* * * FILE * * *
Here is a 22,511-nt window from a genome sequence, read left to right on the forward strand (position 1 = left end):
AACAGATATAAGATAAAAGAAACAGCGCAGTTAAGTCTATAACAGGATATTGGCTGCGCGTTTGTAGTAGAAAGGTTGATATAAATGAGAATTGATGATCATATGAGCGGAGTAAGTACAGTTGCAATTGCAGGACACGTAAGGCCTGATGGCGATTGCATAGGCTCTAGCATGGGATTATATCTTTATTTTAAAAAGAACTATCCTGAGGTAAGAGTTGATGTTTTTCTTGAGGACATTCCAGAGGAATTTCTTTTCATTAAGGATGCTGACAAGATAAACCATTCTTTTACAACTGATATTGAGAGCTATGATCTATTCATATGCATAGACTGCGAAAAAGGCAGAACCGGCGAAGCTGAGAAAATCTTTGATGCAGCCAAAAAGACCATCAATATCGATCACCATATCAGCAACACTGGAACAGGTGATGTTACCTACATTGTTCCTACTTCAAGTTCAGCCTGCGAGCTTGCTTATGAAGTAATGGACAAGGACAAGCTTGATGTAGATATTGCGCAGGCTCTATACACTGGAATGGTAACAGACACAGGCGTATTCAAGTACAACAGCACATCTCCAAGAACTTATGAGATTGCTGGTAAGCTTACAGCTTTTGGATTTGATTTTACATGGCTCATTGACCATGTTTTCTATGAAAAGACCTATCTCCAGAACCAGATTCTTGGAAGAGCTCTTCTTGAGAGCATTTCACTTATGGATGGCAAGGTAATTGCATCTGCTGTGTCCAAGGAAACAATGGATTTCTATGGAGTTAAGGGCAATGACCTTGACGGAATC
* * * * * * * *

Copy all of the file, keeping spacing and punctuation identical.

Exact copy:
Here is a 22,511-nt window from a genome sequence, read left to right on the forward strand (position 1 = left end):
AACAGATATAAGATAAAAGAAACAGCGCAGTTAAGTCTATAACAGGATATTGGCTGCGCGTTTGTAGTAGAAAGGTTGATATAAATGAGAATTGATGATCATATGAGCGGAGTAAGTACAGTTGCAATTGCAGGACACGTAAGGCCTGATGGCGATTGCATAGGCTCTAGCATGGGATTATATCTTTATTTTAAAAAGAACTATCCTGAGGTAAGAGTTGATGTTTTTCTTGAGGACATTCCAGAGGAATTTCTTTTCATTAAGGATGCTGACAAGATAAACCATTCTTTTACAACTGATATTGAGAGCTATGATCTATTCATATGCATAGACTGCGAAAAAGGCAGAACCGGCGAAGCTGAGAAAATCTTTGATGCAGCCAAAAAGACCATCAATATCGATCACCATATCAGCAACACTGGAACAGGTGATGTTACCTACATTGTTCCTACTTCAAGTTCAGCCTGCGAGCTTGCTTATGAAGTAATGGACAAGGACAAGCTTGATGTAGATATTGCGCAGGCTCTATACACTGGAATGGTAACAGACACAGGCGTATTCAAGTACAACAGCACATCTCCAAGAACTTATGAGATTGCTGGTAAGCTTACAGCTTTTGGATTTGATTTTACATGGCTCATTGACCATGTTTTCTATGAAAAGACCTATCTCCAGAACCAGATTCTTGGAAGAGCTCTTCTTGAGAGCATTTCACTTATGGATGGCAAGGTAATTGCATCTGCTGTGTCCAAGGAAACAATGGATTTCTATGGAGTTAAGGGCAATGACCTTGACGGAATC